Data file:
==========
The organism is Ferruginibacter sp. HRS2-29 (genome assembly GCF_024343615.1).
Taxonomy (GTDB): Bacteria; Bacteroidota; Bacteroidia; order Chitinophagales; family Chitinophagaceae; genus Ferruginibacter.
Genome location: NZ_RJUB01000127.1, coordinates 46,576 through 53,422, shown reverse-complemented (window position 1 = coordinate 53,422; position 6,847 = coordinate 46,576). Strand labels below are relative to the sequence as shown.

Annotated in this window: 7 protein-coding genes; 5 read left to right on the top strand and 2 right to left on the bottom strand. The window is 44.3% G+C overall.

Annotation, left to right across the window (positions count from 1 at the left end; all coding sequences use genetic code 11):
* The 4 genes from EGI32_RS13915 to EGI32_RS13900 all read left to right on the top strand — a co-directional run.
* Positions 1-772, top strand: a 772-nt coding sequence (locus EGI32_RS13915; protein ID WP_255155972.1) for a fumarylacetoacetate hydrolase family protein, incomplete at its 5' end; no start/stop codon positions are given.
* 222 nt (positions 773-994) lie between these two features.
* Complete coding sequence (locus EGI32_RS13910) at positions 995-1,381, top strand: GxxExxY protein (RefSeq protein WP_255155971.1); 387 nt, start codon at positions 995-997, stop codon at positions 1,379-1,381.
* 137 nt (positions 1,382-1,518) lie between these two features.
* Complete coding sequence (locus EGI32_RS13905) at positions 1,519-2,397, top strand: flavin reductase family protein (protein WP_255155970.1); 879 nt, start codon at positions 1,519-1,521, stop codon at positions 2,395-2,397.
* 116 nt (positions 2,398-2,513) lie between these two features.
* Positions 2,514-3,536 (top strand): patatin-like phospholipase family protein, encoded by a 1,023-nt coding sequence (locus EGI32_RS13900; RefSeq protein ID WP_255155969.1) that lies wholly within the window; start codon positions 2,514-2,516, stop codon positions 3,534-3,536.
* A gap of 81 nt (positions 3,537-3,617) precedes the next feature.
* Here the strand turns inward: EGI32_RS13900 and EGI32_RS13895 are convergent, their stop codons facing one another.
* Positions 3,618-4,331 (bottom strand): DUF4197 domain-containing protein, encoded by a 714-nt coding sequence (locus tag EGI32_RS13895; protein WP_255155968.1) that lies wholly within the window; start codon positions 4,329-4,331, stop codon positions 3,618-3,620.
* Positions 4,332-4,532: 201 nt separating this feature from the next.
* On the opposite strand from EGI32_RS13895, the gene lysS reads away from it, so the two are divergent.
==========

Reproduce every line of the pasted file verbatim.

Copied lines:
The organism is Ferruginibacter sp. HRS2-29 (genome assembly GCF_024343615.1).
Taxonomy (GTDB): Bacteria; Bacteroidota; Bacteroidia; order Chitinophagales; family Chitinophagaceae; genus Ferruginibacter.
Genome location: NZ_RJUB01000127.1, coordinates 46,576 through 53,422, shown reverse-complemented (window position 1 = coordinate 53,422; position 6,847 = coordinate 46,576). Strand labels below are relative to the sequence as shown.

Annotated in this window: 7 protein-coding genes; 5 read left to right on the top strand and 2 right to left on the bottom strand. The window is 44.3% G+C overall.

Annotation, left to right across the window (positions count from 1 at the left end; all coding sequences use genetic code 11):
* The 4 genes from EGI32_RS13915 to EGI32_RS13900 all read left to right on the top strand — a co-directional run.
* Positions 1-772, top strand: a 772-nt coding sequence (locus EGI32_RS13915; protein ID WP_255155972.1) for a fumarylacetoacetate hydrolase family protein, incomplete at its 5' end; no start/stop codon positions are given.
* 222 nt (positions 773-994) lie between these two features.
* Complete coding sequence (locus EGI32_RS13910) at positions 995-1,381, top strand: GxxExxY protein (RefSeq protein WP_255155971.1); 387 nt, start codon at positions 995-997, stop codon at positions 1,379-1,381.
* 137 nt (positions 1,382-1,518) lie between these two features.
* Complete coding sequence (locus EGI32_RS13905) at positions 1,519-2,397, top strand: flavin reductase family protein (protein WP_255155970.1); 879 nt, start codon at positions 1,519-1,521, stop codon at positions 2,395-2,397.
* 116 nt (positions 2,398-2,513) lie between these two features.
* Positions 2,514-3,536 (top strand): patatin-like phospholipase family protein, encoded by a 1,023-nt coding sequence (locus EGI32_RS13900; RefSeq protein ID WP_255155969.1) that lies wholly within the window; start codon positions 2,514-2,516, stop codon positions 3,534-3,536.
* A gap of 81 nt (positions 3,537-3,617) precedes the next feature.
* Here the strand turns inward: EGI32_RS13900 and EGI32_RS13895 are convergent, their stop codons facing one another.
* Positions 3,618-4,331 (bottom strand): DUF4197 domain-containing protein, encoded by a 714-nt coding sequence (locus tag EGI32_RS13895; protein WP_255155968.1) that lies wholly within the window; start codon positions 4,329-4,331, stop codon positions 3,618-3,620.
* Positions 4,332-4,532: 201 nt separating this feature from the next.
* On the opposite strand from EGI32_RS13895, the gene lysS reads away from it, so the two are divergent.